West Clermont Words: School-Centered vs. Student-Centered

by Natasha L. Adams

Railroad Tracks and Super Highways

Yesterday’s learning system is much like a railroad track. Students get on the railway car, basically head in the same direction together, and often stay on that same track until they move “off track” because they can’t keep up or because they “finish” the ride.  Yesterday’s system was designed to be school-centered, which means standardization and efficiency were of high value. That is why our schools have looked and behaved more like factories serving the masses, sorting and ranking students as either on-track or off-track. 

We must better address our modern learners’ unique needs, interests and capabilities, which is why today’s learning system needs to be designed much more like a super highway with multiple routes and lanes, off-ramps, entrances, exits, layers, alternating speeds and attractions along the way.  It needs to be more student-centered where, by design, the system accepts the fact that not every learner is the same coming into the system and is not going to be the same coming out of the system. It has to be an agile school system that is responsive to the diverse needs of our students and that cares about each child’s personal hopes and dreams. 

According to the Ohio Department of Education’s Whole Child Framework, “When students are healthy, feel safe, are supported through strong systems and relationships, are challenged and experience success, and are engaged in learning that is relevant and meaningful, they are more likely to enjoy learning, develop positive social skills and achieve greater success.”  A student-centered system needs to be in place so that we can create the conditions described above to help all students realize their full potential.

If we are going to RISE in West Clermont, we have to take the “super high road” that boldly moves away from a school-centered approach to a student-centered experience and not settle for the “easy road” of doing what we have always done.  

“Student-centered” was chosen as one of our district values just a few years ago and the COVID-19 pandemic disruption in the spring has only amplified the importance of this value and our dedication to bringing it to life in our schools. When we live our values, we live our “why” – giving us both direction and meaning.  Values anchor our decision-making and give our actions a greater purpose beyond ourselves.  This student-centered value plays out in both small and large ways in our school district.  For example, small ways include the ways we approach organizing our Positive Behavior Interventions Support (PBIS) models so that they are unique to each grade level; in medium-sized ways include how we prioritize social-emotional learning across the school system; and a large-way example is how we design the curriculum offerings, school schedules, and pathways to graduation.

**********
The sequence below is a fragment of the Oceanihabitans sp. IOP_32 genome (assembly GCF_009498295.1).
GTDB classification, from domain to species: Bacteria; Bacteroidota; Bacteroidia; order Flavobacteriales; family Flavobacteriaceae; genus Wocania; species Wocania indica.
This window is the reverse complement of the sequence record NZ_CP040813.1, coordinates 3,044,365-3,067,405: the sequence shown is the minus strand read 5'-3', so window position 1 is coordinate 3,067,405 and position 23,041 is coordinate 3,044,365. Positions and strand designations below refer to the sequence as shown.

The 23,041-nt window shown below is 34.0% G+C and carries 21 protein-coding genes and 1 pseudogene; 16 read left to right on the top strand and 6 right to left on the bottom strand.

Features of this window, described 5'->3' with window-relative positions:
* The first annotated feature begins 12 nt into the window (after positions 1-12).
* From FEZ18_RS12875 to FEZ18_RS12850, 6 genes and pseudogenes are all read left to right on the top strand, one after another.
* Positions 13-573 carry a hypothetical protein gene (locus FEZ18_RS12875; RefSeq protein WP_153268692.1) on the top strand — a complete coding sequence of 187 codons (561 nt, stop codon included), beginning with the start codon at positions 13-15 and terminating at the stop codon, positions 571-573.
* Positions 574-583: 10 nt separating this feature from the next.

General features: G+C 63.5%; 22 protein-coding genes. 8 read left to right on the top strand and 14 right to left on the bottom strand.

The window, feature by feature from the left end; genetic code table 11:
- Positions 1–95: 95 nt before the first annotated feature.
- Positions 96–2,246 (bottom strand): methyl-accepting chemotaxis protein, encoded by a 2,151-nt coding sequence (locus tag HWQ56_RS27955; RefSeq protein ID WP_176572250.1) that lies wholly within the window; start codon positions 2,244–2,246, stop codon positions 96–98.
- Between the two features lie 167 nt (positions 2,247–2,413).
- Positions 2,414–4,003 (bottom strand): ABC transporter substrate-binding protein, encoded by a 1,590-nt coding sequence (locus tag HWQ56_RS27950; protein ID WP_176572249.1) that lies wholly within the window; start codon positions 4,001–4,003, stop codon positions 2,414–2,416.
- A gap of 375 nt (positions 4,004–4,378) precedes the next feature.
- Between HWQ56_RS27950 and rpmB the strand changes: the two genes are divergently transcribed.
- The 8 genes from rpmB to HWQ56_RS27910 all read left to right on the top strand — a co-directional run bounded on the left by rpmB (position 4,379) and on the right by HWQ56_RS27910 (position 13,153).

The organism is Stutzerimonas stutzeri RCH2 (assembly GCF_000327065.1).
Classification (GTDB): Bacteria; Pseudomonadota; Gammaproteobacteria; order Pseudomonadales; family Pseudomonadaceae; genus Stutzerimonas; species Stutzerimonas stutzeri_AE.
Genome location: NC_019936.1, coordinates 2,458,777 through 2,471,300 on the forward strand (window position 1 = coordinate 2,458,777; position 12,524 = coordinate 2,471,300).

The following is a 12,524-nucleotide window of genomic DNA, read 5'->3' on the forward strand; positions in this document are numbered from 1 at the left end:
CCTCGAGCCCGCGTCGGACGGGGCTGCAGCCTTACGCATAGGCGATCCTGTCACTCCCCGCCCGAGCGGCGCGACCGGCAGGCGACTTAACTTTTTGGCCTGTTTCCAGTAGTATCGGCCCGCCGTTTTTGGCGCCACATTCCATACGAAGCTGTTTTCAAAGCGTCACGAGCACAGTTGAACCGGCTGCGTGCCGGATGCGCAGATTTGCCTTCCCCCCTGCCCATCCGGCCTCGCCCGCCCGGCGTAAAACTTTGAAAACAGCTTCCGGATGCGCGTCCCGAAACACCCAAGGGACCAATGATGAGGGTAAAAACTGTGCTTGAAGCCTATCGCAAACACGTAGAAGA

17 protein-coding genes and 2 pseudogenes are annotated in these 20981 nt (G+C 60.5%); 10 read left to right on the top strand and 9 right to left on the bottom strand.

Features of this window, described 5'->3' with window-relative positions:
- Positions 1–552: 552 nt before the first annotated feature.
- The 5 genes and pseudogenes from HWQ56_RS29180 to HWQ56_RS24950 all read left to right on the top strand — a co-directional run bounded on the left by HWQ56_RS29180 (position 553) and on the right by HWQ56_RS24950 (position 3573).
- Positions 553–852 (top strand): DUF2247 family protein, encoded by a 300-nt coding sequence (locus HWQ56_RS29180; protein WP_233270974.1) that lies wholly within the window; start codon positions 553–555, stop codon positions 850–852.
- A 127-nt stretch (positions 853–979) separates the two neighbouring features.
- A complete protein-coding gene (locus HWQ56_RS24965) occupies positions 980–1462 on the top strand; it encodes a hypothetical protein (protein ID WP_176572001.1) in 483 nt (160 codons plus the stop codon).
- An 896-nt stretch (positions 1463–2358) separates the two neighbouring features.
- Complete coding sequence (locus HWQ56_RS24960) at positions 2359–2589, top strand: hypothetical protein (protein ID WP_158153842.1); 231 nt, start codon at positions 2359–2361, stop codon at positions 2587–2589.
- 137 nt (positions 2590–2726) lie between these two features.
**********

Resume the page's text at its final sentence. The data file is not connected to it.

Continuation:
As with anything that takes dedication, there are both challenges and opportunities for a student-centered learning system.  As an example, the state curriculum, policies and processes, which include what we teach and how we assess our students, are rooted in the old model. Educators are evaluated on how students successfully perform on one electronic assessment on one test day.  Additionally, families often want change, but a shift away from how it was when they were in school can cause discomfort and create anxiety. Schools cannot do it alone; it takes a whole community to come together to serve students in this way. There are barriers to overcome as we have “one foot” in the old school-centered system and “one foot” in the new student-centered system.   

Students should not have to “fit” into a narrow definition of school; they should not have to stay on one railroad track regardless if it is the right track for them or not. The learning experience should be designed to serve each unique learner.  Opportunities that exist in a student-centered learning environment include developing key partnerships within our schools and community; expanding our definition of “learning environment” to include anytime, anywhere learning; ensuring we have the digital capabilities so that all of our students have access to education everywhere they go; and providing a safe space for students and opportunities for our students participate in relevant real-world learning experiences that are meaningful. 

The COVID-19 pandemic has certainly energized our interest and affirmed our vision in developing a student-centered learning ecosystem in our school district because we know our students need this now more than ever.  Although there are challenges and barriers to overcome, we are committed to this work.  

We have formed and expanded our district teams to focus on creating the conditions needed for a stronger student-centered learning environment in West Clermont.  Our emphasis this school year includes expanding our district Business Advisory Council to bring more educational opportunities to our students, enhancing our Family and Community Engagement efforts to advance student learning, clearly defining our roles as leaders and educators in a student-centered system, and taking what we know about best-in-class, face-to-face learning and what we are learning about remote learning to progress our innovative approaches to the student experience.  

Taking on this courageous work, despite the barriers is just another way we commit to excellence with every learner, every day, every way!


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